The KCNK9 gene contains instructions for producing (encoding) a specialized protein. This protein is important for the proper health and function of the TASK3 ion channel. Ion channels are pores in cell membranes that regulate the movement of electrically-charged particles called ions (e.g. potassium and sodium ions) into various cells including nerve cells (neurons). These ions carry electrical impulses necessary for the normal function of the cells involved. TASK3 ion channels are found throughout the body, particularly in the brain. Alterations in maternal copy of the KCNK9 gene result in abnormal functioning (i.e. lack of activity) of this ion channel and, in turn, affect the proper function and development of nerve cells (neurons).
KCNK9 imprinting syndrome is an extremely rare disorder that has been described in only several families worldwide. The incidence and prevalence of the disorder is unknown. It is likely that people with this disorder go undiagnosed or misdiagnosed, making it difficult to determine the true frequency of KCNK9 imprinting syndrome in the general population.
A diagnosis of KCNK9 imprinting syndrome is almost always made through molecular testing and confirmed by identification of characteristic symptoms, a detailed patient and family history, a thorough clinical evaluation with specialized tests to rule out other causes of congenital hypotonia. Molecular genetic testing looks for changes (mutations) in the KCNK9 gene known to cause the disorder, but is available only as a diagnostic service at specialized laboratories. Most cases are diagnosed by whole exome sequencing, when a specific amino acid change (p.G236R) is detected in the KCNK9 gene.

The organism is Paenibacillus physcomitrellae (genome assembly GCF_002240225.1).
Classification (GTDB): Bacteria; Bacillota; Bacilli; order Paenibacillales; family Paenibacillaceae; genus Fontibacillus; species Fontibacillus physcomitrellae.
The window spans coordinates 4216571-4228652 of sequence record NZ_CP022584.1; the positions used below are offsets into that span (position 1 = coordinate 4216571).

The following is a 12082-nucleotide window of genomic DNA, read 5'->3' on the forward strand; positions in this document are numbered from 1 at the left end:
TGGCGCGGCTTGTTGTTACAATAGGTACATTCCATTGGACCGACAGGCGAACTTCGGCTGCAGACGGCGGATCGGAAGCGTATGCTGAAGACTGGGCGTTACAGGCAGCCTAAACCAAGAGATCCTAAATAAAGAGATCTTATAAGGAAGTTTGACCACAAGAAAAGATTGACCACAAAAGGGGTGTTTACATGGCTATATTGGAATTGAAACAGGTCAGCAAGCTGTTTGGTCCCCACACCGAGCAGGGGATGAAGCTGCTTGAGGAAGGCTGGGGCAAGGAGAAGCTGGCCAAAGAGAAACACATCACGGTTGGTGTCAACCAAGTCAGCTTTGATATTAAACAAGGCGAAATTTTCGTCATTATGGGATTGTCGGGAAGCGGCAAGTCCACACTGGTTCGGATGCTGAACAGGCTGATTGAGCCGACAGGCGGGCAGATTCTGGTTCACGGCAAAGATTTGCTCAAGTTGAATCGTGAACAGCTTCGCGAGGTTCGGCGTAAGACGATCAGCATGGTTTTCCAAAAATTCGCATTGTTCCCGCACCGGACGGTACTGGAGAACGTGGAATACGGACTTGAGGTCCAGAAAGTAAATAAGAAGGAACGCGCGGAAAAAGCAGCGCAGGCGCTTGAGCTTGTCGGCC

Whole exome sequencing is a test that looks for genetic changes (mutations) in a small portion of the human genome called the exome. The human genome is a person’s complete set of DNA, including all of his or her genes. The exome is the part of the genome that contains the coding portions of the genes (exons) that code for the various amino acids that make up individual proteins. These proteins have wide and varied responsibilities in the body. Up to 84% of genetic disorders occur because of a change or alteration in these coding exons of the gene. Whole exome sequencing can identify a diagnosis of KCNK9 imprinting syndrome by detecting a specific mutation (p.G236R) in the KCNK9 gene that is known to cause this disorder.